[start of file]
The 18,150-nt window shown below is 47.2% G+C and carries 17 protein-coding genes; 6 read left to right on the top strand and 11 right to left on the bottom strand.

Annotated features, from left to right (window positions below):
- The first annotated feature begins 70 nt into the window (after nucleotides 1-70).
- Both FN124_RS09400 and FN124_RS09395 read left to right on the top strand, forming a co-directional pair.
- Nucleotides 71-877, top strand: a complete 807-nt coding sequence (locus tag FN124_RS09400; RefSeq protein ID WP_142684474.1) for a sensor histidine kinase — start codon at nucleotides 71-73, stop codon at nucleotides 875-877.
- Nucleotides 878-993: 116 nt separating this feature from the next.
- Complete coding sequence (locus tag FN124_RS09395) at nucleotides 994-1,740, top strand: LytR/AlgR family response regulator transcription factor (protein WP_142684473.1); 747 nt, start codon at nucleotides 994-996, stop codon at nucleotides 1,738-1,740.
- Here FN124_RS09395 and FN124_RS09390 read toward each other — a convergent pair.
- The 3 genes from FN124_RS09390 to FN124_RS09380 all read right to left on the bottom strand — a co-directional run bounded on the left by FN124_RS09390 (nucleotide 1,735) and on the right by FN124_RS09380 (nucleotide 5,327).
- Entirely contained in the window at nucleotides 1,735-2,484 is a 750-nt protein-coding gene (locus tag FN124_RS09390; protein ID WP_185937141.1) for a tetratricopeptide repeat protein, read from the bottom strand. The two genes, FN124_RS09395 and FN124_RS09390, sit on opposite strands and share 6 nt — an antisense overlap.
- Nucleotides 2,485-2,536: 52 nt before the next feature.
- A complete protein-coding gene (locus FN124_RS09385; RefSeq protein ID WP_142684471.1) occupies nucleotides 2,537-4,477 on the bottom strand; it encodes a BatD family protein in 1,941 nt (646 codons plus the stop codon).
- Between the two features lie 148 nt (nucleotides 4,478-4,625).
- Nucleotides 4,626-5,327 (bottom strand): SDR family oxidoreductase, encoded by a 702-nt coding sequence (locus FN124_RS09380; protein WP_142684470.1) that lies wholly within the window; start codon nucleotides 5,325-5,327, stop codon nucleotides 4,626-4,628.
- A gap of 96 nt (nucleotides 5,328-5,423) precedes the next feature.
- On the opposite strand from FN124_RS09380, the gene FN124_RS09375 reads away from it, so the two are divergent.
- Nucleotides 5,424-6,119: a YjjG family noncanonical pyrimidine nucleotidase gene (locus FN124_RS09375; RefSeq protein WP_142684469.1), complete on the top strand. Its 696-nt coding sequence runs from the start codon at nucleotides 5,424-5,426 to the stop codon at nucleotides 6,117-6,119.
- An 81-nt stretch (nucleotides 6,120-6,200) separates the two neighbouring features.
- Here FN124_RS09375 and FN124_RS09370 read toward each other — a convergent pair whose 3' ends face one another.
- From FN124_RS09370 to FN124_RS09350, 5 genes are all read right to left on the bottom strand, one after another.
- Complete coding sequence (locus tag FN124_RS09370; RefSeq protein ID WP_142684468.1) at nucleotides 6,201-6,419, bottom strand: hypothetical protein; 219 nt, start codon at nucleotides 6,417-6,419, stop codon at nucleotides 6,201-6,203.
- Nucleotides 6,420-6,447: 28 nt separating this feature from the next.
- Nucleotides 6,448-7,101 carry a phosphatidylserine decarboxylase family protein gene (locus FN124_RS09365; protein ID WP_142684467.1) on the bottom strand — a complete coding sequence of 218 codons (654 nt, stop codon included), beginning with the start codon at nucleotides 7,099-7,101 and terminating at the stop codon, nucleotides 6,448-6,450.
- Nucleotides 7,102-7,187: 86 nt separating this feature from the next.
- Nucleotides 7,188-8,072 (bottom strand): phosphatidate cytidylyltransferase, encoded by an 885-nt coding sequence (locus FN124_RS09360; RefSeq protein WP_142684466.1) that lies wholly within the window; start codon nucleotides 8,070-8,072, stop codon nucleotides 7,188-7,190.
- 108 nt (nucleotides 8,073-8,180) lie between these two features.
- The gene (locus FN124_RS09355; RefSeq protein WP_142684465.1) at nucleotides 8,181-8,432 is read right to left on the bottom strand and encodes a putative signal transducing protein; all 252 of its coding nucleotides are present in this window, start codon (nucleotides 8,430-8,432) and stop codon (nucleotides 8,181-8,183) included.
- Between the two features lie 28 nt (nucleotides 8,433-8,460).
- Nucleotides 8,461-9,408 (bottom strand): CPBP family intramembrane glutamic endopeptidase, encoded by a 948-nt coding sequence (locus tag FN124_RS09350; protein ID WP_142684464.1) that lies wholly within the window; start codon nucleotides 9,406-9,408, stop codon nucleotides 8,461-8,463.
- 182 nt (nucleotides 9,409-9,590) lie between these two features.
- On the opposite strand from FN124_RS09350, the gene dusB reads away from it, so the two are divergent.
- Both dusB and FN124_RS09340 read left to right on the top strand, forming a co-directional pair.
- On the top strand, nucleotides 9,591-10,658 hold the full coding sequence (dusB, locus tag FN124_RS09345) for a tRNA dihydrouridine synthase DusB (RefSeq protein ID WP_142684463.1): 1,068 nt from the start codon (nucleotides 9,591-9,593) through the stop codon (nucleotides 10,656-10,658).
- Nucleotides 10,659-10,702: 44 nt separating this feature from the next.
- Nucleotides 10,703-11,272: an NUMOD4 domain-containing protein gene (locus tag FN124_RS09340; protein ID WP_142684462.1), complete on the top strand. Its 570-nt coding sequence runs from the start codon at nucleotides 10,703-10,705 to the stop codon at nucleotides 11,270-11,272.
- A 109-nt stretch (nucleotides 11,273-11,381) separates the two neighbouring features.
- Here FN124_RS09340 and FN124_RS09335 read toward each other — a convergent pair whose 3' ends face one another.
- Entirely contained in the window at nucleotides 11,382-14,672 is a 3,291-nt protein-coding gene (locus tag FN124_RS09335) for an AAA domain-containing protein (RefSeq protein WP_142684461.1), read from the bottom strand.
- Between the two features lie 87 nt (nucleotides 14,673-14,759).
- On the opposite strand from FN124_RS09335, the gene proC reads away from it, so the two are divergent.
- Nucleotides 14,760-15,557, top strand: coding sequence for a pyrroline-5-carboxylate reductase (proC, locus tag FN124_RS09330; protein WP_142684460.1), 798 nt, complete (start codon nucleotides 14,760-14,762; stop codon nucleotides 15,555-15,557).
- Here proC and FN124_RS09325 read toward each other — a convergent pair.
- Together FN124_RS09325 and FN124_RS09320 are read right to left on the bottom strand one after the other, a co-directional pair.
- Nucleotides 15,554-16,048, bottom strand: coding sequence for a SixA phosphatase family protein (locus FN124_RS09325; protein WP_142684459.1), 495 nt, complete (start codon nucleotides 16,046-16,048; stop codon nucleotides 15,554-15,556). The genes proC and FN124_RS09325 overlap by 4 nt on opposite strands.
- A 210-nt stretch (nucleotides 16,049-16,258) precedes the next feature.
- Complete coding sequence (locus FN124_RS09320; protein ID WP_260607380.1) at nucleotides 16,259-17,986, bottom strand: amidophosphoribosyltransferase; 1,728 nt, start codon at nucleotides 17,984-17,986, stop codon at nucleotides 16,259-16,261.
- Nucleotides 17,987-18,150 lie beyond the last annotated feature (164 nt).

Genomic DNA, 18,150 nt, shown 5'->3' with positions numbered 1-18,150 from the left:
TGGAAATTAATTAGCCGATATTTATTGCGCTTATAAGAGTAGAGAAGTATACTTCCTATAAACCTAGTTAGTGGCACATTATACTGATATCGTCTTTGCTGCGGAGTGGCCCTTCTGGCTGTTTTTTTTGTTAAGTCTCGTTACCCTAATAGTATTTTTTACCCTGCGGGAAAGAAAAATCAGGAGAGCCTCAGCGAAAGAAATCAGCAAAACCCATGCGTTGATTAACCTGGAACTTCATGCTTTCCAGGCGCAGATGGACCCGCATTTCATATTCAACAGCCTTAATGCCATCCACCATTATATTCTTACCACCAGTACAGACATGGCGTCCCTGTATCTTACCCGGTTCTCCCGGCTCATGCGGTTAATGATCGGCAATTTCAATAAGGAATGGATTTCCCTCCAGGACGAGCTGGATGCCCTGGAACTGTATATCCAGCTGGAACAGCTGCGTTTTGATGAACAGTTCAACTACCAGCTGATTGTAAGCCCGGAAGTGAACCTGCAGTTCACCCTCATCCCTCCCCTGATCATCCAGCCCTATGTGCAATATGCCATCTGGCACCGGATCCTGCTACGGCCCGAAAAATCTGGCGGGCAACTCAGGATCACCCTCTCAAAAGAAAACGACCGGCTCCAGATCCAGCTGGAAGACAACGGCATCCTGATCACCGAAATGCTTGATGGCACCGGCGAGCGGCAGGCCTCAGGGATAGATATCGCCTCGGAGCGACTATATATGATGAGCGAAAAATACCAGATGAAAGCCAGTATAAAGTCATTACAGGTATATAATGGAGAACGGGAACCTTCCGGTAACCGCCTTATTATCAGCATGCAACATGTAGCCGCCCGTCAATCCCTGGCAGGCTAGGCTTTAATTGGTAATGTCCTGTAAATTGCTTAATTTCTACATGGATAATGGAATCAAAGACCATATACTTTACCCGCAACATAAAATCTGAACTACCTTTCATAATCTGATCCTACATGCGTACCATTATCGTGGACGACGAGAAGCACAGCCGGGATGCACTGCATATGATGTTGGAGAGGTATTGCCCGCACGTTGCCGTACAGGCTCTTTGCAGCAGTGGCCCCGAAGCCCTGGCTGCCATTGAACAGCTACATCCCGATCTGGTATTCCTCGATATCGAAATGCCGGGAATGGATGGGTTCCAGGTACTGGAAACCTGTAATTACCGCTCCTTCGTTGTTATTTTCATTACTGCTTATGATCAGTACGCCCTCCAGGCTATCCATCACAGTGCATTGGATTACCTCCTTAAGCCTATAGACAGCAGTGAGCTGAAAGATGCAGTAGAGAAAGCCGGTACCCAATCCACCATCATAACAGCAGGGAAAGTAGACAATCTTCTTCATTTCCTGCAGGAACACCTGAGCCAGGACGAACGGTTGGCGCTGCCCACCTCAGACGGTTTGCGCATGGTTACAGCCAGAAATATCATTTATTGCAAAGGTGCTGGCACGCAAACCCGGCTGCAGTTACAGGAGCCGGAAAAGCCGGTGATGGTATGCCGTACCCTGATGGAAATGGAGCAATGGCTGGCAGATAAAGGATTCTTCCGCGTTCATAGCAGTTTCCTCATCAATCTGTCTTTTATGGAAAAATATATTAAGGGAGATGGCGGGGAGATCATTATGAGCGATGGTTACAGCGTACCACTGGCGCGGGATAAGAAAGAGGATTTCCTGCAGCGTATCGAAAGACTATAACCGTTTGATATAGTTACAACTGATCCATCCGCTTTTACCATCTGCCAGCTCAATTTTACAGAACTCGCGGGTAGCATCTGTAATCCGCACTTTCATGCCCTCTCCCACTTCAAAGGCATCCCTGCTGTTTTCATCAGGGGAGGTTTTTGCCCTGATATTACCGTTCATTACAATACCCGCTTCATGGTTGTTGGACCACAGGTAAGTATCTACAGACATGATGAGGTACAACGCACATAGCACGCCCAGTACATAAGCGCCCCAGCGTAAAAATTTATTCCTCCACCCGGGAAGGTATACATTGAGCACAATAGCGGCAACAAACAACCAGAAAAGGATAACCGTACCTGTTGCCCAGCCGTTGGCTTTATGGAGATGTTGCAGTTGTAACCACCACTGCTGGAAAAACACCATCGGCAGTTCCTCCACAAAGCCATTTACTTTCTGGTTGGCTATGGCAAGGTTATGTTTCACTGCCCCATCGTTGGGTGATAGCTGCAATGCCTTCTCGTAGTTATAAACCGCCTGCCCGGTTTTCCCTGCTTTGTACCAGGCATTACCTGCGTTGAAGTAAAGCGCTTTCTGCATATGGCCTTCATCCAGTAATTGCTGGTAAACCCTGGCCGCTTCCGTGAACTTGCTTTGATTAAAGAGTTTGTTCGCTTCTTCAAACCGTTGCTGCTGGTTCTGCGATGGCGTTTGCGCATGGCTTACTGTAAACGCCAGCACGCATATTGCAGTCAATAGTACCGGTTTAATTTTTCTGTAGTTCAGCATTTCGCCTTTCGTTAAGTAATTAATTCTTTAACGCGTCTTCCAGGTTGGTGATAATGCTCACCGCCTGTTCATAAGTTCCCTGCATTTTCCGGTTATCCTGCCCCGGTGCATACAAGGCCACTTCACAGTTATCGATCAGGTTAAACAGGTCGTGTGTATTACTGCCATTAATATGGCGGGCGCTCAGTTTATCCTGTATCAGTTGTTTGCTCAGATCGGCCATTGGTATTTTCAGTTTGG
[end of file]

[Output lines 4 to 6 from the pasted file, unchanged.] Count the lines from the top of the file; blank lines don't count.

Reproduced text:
- Both FN124_RS09400 and FN124_RS09395 read left to right on the top strand, forming a co-directional pair.
- Nucleotides 71-877, top strand: a complete 807-nt coding sequence (locus tag FN124_RS09400; RefSeq protein ID WP_142684474.1) for a sensor histidine kinase — start codon at nucleotides 71-73, stop codon at nucleotides 875-877.
- Nucleotides 878-993: 116 nt separating this feature from the next.